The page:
Over the course of a coaching cycle, the mention of athletic departments bringing in search firms to fill their open head coaching jobs has almost become the norm. Firms like Parker Executive Search, Korn Ferry Search, Turnkey Search, and DHR International being some of the major ones that immediately come to mind.

Teams like Texas spent over $260k when they decided on Charlie Strong, according to a CBS article from a few years ago that dove into if search firms are worth the money. When those coaches first contracts are now easily making $15 million, it’s an investment many with the available resources are willing to make.

But I’ve often wondered how the performance of coaches hired by those firms compares to athletic directors that take on the search themselves. That question led to some digging late last night, where I came across an interesting paper that Andrew Read submitted for his Master’s thesis for Sports Administration at North Carolina back in 2017. Read’s paper, entitled An Analysis of Search Firm Success In College Football Head Coach Hiring takes a fascinating dive into the search firm world.

According to the Read’s research, the average cost of a search firm was about $54k and the time commitment ranged anywhere from 85 hours – 170 hours whether a search firm was hired or not.

So, what did the data find? Well that’s where things get both complicated, and interesting.

When it comes to strictly winning percentage, which is what I was really interested in, Read’s research on data collected of coaches hired between 2005 and 2014 (that were also currently employed during the time of the research leading up to his paper in 2017) showed that how the previous coach left had a lot to do with what the new hire was able to accomplish.

“Of the 24 coaches hired by search firms, 20 of them were hired because the previous coach was dismissed, either by a firing or forced resignation. Table 3 shows that in these scenarios, the replacements hired by a search firm win games around 47% of the time, while those hired by athletic department win around 43% of the time. However, when looking at coaches moving into a scenario where the previous coach advanced into a better position, the results are much different. The winning percentage of coaches hired by search firms into “Previous Coach Advanced” is 49%, while the athletic department hired coaches winning percentage is around 61%. There is little difference between the two groups when the team was already bad, but when the team is good and the coach moved on to better things, the athletic department is far better at replacing the coach than a search firm would be.”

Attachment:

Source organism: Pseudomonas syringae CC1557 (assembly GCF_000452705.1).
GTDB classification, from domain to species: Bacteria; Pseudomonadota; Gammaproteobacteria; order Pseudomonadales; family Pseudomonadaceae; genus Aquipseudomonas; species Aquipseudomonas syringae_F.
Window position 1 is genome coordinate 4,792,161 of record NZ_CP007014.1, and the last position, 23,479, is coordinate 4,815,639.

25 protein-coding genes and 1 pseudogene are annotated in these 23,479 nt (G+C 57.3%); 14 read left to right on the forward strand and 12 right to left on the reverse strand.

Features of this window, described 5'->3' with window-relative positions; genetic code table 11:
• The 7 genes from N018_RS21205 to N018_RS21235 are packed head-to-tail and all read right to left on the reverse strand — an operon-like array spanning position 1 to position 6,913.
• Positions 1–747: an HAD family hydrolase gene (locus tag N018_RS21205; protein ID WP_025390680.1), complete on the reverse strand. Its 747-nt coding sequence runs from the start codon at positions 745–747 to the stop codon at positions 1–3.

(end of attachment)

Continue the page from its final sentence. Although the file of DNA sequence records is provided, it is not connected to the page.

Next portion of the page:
So when coaches used the success at one place to land a “better” job, athletic departments who hired their own head coach without the aid of a search firm performed significantly better. When the coach was fired for poor results, very little separated search firm hires and athletic department hires.

For those that are more visual, here’s that information in a table form.


When coach leaves for “better” job 49% 61%
When coach is let go / resigned 47% 43%
*data via Andrew Read’s research

A quick search of the 28 FBS head coaching openings this off season shows that at least 14 publicly shared that they hired search firms to assist in finding their new head coach including Colorado, Georgia Tech, Maryland, and Temple (twice), Akron, Bowling Green, Central Michigan, Charlotte, Kansas State, Liberty, Northern Illinois, Texas State and Utah State.

While the verdict is out on the latest batch of hires, of the new coaches hired by athletic departments, the new hires at Appalachian State (Eli Drinkwitz), Ohio State (Ryan Day), and West Virginia (Neal Brown) are the biggest winners based on Read’s research of win percentage by coaches moving on after successful seasons and their replacement being hired by the athletic department instead of a search firm.

The paper also researched “success” in the areas of Academic Progress Rate, recruiting rankings, and NCAA infractions as well.

Head here to read the full paper in its entirety.